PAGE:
Saq will then allow you to modify various model parameters, depending on which simulation type you've selected.

4.2.1 Static case

Saq will allow you to specify the use of either pressures (assumed to already be defined in the model) or concentrated loads (always applied in the z direction, and assuming that none are yet defined in the model). If you specify concentrated loads, Saq will repeatedly ask you for the node numbers at which the loads should be applied; just press the Return or Enter key to indicate that you've finished entering nodes. A concentrated load consisting of a force of 1. in the z direction will be applied at each node that you specify.

4.2.2 Eigenvalue case

Saq will ask you how many eigenvalues you wish to solve for.

4.2.3 Direct time-domain case

Saq will ask you for the following:

4.2.4 All cases

Saq will ask you for the number of equations/block, and whether to print out the equation numbers. These are both for debugging purposes. Normally just press the Return or Enter key for each question.

Saq creates a new model-definition file with a new name using the date and a sequence number. The new name is of the form oldname_yyyymmdd_nn. This makes it easier to keep track of results from multiple simulation runs based on the same model with different parameters.

Finally Saq will ask you if you want to actually run Sap for this model and the specified parameters. Answer Y or N.

Saq then loops back and asks again for a simulation type. If you specify something, it will again allow you to modify the parameters and submit another simulation run for the same basic model. If you don't specify a simulation type, it will ask you for the name of another model. If you specify something, it will continue by asking for a simulation type and other parameters. If you don't specify a model name, it will submit a job to be run in the background, consisting of all of the model modifications and simulations that you have requested. When the job finishes an e-mail message will be sent to you at your local username.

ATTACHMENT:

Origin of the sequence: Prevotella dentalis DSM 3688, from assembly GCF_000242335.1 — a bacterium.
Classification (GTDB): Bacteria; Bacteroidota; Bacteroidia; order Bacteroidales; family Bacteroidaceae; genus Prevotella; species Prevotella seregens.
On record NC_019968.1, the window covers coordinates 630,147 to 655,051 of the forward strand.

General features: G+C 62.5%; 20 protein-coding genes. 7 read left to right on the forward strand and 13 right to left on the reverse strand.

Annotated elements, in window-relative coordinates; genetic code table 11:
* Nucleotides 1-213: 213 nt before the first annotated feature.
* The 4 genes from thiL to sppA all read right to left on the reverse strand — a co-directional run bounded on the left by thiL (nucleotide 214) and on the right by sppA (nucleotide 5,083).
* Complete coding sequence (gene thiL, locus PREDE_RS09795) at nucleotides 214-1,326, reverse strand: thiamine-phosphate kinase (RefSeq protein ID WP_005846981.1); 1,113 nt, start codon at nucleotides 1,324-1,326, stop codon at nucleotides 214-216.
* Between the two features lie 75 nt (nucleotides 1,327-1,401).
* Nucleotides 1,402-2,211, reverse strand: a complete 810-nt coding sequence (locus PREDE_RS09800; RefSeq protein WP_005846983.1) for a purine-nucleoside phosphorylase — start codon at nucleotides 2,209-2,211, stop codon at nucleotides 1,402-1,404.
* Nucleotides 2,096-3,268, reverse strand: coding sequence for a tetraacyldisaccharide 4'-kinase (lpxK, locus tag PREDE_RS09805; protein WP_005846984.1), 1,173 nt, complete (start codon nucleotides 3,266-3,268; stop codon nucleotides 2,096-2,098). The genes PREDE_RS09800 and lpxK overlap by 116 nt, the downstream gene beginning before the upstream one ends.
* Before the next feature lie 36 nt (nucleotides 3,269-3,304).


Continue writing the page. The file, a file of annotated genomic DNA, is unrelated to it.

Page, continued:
4.3 Postprocessing

Sap should produce a .res file as output, as well as a number of other working files. If the run was successful, the .res file should contain a listing of the input model specifications followed by some results, and should end with information about the execution time, e.g.,

      S T A T I C   S O L U T I O N   T I M E   L O G
	  EQUATION SOLUTION   =    1.22
	  STRESS RECOVERY     =    0.34
      O V E R A L L   T I M E   L O G
	  NODAL POINT INPUT            =      0.11
	  NODAL LOAD INPUT             =      0.01
	  STATIC ANALYSIS              =      1.65
	  EIGENVALUE EXTRACTION        =      0.00
	  STEP-BY-STEP INTEGRATION     =      0.00
	  TOTAL SOLUTION TIME          =      4.05
The Fod programme can be run to display the simulation results. If Fod fails to display any results, you may find some explanatory error messages in the .res file.

5. Local modifications

Since 1976 I have ported SAP IV to various hardware and operating systems, including RSX-11M, VAX VMS, Digital Unix, Debian GNU/Linux and Microsoft Windows.

The following is a brief list of local modifications to SAP IV, in approximate decreasing order of importance. (Names in curly brackets {} are subroutine names.)

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R. Funnell
Last modified: 2018-03-24 13:32:24